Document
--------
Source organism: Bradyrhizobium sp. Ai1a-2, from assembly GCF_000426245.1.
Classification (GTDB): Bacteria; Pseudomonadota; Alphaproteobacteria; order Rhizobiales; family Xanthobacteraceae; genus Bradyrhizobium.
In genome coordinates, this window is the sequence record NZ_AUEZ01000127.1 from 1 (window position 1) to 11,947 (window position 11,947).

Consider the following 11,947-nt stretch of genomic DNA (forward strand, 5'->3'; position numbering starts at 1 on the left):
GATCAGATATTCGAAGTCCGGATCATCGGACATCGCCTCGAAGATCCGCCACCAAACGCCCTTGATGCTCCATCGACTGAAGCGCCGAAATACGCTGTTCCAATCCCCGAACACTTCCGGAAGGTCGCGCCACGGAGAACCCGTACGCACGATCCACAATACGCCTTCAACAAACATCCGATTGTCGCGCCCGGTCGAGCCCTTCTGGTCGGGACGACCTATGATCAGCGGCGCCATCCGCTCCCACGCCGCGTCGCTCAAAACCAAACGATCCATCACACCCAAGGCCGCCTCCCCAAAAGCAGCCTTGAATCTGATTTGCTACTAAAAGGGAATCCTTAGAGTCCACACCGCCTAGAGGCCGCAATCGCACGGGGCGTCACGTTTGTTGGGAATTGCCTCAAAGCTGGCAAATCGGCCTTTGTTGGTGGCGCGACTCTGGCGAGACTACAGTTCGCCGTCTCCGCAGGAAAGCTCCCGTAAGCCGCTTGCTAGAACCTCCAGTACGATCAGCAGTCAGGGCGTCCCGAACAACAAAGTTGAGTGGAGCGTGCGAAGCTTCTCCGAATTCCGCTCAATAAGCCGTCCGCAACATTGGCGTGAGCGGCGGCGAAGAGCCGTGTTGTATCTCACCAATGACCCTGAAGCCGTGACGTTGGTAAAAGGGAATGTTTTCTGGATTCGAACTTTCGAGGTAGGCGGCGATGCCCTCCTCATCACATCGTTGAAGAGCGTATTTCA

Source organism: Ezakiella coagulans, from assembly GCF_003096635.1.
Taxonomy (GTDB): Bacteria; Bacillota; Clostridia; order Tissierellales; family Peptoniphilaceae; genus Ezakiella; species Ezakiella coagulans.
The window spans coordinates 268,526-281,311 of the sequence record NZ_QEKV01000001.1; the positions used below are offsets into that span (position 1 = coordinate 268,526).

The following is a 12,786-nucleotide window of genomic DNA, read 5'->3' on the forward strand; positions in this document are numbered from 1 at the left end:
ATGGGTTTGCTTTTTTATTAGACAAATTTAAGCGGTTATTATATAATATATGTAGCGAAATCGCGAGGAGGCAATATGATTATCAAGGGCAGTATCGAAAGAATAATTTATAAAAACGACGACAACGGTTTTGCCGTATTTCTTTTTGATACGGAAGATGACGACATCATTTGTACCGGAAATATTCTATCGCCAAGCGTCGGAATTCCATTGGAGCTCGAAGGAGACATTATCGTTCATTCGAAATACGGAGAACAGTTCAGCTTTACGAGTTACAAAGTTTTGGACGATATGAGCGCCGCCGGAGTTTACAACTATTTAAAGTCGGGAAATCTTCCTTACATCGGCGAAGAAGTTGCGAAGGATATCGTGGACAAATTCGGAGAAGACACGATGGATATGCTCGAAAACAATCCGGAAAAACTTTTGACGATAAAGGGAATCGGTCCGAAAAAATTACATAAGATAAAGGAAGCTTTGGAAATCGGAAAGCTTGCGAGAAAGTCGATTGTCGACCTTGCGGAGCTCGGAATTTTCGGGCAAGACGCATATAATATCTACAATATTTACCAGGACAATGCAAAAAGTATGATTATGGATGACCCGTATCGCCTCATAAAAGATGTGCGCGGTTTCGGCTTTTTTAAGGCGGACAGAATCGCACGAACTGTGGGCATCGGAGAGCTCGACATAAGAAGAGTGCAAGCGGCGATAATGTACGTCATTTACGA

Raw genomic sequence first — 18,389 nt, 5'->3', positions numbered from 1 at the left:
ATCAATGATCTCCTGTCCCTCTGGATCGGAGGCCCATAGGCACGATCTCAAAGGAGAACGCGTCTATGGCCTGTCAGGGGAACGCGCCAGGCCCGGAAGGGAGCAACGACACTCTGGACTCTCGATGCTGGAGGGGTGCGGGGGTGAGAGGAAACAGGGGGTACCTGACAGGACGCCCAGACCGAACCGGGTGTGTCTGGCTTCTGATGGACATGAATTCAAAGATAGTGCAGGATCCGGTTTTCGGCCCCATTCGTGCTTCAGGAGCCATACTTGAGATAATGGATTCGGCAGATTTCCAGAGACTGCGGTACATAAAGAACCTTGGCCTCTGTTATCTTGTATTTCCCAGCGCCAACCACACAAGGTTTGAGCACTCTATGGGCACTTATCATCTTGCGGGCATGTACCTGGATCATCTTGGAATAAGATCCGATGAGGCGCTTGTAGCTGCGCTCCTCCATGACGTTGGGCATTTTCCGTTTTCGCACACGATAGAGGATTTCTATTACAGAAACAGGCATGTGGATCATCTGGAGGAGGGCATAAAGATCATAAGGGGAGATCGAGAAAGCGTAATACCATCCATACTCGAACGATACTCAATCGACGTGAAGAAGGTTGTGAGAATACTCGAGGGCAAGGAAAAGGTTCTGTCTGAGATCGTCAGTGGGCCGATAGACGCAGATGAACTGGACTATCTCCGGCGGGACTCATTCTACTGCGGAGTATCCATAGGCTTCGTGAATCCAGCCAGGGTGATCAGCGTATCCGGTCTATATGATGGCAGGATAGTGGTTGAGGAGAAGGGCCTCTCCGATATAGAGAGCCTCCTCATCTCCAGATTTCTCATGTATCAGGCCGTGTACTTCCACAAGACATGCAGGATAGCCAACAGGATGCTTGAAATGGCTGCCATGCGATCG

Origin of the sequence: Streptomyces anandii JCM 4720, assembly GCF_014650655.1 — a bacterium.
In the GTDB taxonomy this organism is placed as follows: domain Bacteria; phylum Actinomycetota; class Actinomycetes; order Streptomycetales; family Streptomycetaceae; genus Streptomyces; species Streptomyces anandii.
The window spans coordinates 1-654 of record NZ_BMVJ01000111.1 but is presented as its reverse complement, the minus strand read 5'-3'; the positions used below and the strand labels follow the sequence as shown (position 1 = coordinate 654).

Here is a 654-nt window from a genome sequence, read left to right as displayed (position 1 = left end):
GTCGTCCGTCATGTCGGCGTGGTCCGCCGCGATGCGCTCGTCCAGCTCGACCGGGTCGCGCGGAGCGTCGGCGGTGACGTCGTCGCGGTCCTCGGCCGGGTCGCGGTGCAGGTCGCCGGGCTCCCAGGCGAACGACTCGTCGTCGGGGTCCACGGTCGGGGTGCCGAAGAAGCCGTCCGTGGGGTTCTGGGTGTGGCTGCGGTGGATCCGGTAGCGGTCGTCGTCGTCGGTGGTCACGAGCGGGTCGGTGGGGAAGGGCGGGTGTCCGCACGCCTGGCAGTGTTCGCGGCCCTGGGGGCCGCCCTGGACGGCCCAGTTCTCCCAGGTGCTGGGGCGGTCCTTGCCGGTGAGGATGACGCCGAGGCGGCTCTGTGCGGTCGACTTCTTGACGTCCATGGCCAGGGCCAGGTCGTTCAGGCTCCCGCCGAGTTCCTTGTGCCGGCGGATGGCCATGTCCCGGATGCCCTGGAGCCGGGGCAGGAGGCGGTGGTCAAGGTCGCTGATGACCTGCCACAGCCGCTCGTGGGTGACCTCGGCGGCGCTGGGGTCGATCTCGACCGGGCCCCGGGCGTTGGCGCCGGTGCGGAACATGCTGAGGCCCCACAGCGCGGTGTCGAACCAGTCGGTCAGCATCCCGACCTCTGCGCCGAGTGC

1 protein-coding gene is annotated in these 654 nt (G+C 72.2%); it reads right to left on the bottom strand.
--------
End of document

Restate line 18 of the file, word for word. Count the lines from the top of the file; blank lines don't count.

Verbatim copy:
1 protein-coding gene is annotated in these 654 nt (G+C 72.2%); it reads right to left on the bottom strand.